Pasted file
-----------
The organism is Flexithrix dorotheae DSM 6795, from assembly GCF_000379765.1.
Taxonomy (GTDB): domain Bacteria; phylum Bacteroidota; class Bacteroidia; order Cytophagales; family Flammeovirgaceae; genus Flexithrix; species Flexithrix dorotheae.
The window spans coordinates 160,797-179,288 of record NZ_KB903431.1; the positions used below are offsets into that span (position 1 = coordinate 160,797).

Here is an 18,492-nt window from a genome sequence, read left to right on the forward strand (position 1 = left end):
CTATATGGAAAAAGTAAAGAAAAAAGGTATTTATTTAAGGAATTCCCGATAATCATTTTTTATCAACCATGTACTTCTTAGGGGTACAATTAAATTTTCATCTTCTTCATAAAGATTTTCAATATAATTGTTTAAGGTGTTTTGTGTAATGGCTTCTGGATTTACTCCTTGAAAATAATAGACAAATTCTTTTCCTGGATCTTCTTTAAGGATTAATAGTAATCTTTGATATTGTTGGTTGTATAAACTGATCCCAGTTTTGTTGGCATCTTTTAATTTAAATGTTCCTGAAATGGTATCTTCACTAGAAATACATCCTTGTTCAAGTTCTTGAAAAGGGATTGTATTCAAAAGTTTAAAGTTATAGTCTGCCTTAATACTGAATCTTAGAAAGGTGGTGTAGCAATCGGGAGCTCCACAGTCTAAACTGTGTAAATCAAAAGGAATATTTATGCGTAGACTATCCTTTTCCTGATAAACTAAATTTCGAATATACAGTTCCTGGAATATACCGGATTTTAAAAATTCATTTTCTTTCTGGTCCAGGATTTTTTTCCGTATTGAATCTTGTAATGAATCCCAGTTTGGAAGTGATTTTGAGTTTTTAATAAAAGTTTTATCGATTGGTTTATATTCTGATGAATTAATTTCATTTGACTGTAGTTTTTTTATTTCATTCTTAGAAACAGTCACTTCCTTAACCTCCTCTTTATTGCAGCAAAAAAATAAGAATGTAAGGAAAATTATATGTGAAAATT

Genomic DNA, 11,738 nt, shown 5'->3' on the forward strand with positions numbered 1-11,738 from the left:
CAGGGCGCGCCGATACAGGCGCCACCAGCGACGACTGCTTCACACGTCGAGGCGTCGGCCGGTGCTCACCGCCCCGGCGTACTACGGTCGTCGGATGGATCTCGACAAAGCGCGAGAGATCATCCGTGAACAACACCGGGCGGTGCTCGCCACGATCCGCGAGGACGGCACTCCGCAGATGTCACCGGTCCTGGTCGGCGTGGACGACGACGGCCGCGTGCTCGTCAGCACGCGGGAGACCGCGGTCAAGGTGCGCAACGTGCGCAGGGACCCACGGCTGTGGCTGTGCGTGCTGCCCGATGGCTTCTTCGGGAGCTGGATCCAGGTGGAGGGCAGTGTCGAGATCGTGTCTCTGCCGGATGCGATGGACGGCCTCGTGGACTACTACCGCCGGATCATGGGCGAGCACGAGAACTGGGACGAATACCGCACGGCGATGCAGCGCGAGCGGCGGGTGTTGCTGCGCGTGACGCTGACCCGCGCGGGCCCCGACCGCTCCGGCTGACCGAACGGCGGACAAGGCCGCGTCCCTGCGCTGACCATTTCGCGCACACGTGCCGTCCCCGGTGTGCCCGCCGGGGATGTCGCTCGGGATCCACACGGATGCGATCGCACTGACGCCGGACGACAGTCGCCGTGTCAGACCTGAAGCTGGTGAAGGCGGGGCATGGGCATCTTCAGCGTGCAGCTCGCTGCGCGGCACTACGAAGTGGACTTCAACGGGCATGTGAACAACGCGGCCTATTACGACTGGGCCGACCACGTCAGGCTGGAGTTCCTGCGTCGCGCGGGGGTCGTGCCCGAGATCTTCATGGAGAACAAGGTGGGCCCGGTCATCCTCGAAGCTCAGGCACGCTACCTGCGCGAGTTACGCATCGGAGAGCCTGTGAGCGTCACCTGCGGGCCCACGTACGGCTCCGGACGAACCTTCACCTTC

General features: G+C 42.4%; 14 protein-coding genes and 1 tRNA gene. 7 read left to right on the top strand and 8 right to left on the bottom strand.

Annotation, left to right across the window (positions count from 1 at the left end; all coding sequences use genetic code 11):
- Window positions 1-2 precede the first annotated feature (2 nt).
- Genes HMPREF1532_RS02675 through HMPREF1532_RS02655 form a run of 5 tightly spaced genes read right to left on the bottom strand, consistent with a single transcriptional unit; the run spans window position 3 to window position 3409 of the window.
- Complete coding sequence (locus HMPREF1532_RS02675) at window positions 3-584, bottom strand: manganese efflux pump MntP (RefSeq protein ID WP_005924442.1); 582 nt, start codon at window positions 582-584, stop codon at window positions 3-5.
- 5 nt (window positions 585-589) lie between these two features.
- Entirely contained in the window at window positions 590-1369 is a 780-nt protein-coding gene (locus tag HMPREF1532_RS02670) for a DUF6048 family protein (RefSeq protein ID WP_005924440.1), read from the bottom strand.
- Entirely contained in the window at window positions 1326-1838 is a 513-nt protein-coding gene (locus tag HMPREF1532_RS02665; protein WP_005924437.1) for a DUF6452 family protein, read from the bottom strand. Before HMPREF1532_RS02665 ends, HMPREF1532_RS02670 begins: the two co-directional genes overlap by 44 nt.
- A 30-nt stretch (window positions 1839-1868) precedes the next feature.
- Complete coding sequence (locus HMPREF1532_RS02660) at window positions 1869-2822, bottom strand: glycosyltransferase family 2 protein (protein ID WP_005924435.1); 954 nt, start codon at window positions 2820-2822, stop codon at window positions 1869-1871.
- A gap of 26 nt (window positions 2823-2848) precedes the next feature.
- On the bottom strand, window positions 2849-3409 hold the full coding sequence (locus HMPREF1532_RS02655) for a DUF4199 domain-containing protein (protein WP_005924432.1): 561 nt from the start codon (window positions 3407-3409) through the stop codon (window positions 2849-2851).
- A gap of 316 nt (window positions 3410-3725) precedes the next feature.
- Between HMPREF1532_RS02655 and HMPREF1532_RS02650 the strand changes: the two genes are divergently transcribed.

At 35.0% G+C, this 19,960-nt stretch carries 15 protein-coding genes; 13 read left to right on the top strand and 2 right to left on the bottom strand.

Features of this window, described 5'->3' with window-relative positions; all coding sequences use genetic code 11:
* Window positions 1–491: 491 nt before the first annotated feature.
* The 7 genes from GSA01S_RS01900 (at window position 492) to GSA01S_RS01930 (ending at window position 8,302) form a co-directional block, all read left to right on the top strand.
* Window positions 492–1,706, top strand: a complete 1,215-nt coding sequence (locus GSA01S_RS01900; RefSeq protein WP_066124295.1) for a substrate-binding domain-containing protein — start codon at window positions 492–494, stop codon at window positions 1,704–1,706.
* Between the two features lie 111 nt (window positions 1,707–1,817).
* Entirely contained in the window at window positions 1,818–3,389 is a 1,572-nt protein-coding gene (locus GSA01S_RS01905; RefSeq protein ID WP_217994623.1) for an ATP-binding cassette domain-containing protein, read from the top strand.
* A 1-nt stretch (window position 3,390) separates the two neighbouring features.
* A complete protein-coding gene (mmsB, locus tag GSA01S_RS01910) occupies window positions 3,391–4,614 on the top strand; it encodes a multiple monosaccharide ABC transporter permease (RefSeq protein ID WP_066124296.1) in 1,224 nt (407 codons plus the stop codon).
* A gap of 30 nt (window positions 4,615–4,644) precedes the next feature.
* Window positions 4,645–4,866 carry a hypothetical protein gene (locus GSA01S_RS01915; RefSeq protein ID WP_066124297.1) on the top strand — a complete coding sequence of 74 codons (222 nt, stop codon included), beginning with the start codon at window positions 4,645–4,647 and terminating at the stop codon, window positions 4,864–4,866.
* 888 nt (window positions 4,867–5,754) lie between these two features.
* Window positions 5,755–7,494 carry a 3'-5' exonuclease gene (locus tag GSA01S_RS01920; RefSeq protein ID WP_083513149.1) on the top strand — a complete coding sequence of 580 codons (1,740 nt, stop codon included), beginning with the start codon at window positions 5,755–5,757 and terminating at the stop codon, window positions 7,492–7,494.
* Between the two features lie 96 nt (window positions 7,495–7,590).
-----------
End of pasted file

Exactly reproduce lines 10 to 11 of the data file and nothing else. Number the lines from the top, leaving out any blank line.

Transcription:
- Window positions 1-2 precede the first annotated feature (2 nt).
- Genes HMPREF1532_RS02675 through HMPREF1532_RS02655 form a run of 5 tightly spaced genes read right to left on the bottom strand, consistent with a single transcriptional unit; the run spans window position 3 to window position 3409 of the window.